Over 80 percent of respondents in a survey said they have received spam messages or advertising phone calls, with apps increasingly the source of leaked personal data, according to a survey by China Consumers Association.
A study of consumer complaints handled by the association shows that in the first half of 2018, e-commerce sites and social networking software were found to illegally collect personal information.
Over 85 percent said they had personal information leaked. About three of four respondents received fraudulent calls, while 63.4 percent received spam email messages.
Consumers are most worried about their personal information sold to third parties that could make them victims of fraud.
The survey also showed people are generally unaware of app user agreements. When installing apps, 18.1 percent read permission and privacy policies, and 26.2 percent just clicked “yes”.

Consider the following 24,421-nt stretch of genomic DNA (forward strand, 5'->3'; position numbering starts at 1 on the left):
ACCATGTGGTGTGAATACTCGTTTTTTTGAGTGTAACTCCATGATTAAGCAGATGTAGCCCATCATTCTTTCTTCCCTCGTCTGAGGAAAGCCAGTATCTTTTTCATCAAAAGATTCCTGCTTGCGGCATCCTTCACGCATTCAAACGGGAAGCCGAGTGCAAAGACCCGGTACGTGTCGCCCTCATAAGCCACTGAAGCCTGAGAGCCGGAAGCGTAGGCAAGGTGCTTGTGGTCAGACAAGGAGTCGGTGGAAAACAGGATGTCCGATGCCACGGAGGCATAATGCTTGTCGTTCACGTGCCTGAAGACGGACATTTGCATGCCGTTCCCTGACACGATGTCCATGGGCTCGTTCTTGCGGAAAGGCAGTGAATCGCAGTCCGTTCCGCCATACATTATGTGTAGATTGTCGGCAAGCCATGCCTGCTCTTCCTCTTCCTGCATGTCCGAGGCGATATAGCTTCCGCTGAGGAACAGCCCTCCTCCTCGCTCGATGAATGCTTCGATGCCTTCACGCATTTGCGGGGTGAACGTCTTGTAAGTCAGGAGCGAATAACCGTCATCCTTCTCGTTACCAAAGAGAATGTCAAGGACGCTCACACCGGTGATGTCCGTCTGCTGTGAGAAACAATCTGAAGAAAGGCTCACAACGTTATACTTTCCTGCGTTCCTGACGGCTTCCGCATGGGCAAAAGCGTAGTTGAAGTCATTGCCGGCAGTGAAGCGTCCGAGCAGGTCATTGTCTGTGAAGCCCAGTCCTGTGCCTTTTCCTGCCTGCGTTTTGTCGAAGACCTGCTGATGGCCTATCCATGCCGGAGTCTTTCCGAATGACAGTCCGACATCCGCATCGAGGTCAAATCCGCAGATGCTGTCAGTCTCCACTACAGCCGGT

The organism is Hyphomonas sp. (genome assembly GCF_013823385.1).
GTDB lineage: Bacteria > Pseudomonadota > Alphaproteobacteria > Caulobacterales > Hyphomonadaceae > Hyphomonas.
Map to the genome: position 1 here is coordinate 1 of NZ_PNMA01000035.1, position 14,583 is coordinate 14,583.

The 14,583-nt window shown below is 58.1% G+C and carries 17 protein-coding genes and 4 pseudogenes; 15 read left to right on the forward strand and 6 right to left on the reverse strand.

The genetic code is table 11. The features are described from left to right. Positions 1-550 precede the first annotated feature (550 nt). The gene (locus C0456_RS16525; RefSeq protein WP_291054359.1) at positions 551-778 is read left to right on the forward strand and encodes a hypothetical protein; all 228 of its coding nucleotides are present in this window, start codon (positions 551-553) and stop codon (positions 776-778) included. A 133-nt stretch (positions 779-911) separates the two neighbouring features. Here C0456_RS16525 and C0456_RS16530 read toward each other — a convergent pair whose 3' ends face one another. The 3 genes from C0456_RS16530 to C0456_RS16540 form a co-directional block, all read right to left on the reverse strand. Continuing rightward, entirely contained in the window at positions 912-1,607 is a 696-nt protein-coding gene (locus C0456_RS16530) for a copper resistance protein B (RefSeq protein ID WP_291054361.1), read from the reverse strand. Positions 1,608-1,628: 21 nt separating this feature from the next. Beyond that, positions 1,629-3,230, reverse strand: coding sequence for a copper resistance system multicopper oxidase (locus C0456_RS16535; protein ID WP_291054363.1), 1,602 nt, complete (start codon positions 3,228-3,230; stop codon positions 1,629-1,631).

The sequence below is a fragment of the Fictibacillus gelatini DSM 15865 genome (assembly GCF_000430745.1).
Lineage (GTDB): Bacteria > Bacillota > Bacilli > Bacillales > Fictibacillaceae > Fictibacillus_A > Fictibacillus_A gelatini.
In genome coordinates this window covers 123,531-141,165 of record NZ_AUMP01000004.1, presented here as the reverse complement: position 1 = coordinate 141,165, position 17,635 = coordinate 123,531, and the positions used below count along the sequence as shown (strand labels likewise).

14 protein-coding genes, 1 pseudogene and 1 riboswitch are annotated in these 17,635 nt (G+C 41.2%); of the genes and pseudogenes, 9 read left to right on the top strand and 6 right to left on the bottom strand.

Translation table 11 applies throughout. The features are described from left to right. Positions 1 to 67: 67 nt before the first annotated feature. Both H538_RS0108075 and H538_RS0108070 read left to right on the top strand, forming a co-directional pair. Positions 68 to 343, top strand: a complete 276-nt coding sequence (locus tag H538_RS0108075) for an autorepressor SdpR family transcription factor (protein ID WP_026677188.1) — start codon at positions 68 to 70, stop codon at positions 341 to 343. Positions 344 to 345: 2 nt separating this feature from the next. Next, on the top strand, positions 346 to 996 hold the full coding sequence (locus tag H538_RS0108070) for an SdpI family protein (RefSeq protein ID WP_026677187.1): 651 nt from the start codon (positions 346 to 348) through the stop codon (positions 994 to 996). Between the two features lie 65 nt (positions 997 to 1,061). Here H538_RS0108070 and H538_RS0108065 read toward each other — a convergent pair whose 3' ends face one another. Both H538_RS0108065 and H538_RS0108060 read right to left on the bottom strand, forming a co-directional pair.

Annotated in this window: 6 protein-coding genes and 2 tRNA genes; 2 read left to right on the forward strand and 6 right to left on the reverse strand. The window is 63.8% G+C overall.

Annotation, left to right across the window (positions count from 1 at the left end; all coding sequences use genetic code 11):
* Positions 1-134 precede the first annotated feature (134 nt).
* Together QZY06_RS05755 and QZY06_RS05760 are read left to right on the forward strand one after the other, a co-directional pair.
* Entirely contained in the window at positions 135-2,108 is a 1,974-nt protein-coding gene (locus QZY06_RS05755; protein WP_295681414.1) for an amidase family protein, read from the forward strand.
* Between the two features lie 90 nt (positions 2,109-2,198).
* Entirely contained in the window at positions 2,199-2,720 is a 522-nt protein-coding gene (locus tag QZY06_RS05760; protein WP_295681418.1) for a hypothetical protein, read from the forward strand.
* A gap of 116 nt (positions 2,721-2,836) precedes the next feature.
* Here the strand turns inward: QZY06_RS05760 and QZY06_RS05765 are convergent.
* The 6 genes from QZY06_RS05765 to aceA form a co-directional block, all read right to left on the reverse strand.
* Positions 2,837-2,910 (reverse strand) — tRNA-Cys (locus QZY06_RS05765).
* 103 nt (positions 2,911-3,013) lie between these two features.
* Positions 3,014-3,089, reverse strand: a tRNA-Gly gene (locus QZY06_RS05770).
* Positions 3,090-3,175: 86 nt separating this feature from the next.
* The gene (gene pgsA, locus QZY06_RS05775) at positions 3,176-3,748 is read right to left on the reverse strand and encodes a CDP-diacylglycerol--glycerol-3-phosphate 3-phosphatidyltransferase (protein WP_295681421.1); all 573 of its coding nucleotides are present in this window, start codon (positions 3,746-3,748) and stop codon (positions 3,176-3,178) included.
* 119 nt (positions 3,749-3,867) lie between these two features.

Among those who simply authorized permission, 61.2 percent said they had no other choice but to accept the agreement anyway while 22.2 percent said they trust app developers.
Most apps require user permission to access location and contact information, at 86.8 percent and 62.3 percent respectively, according to the survey. Some 39.3 percent demand access to the camera and 24.6 percent want microphone recording permission.
In the survey, 57.3 percent said robust regulation of apps is needed and 39.3 percent thought current laws are insufficient to protect personal information from being leaked by an app.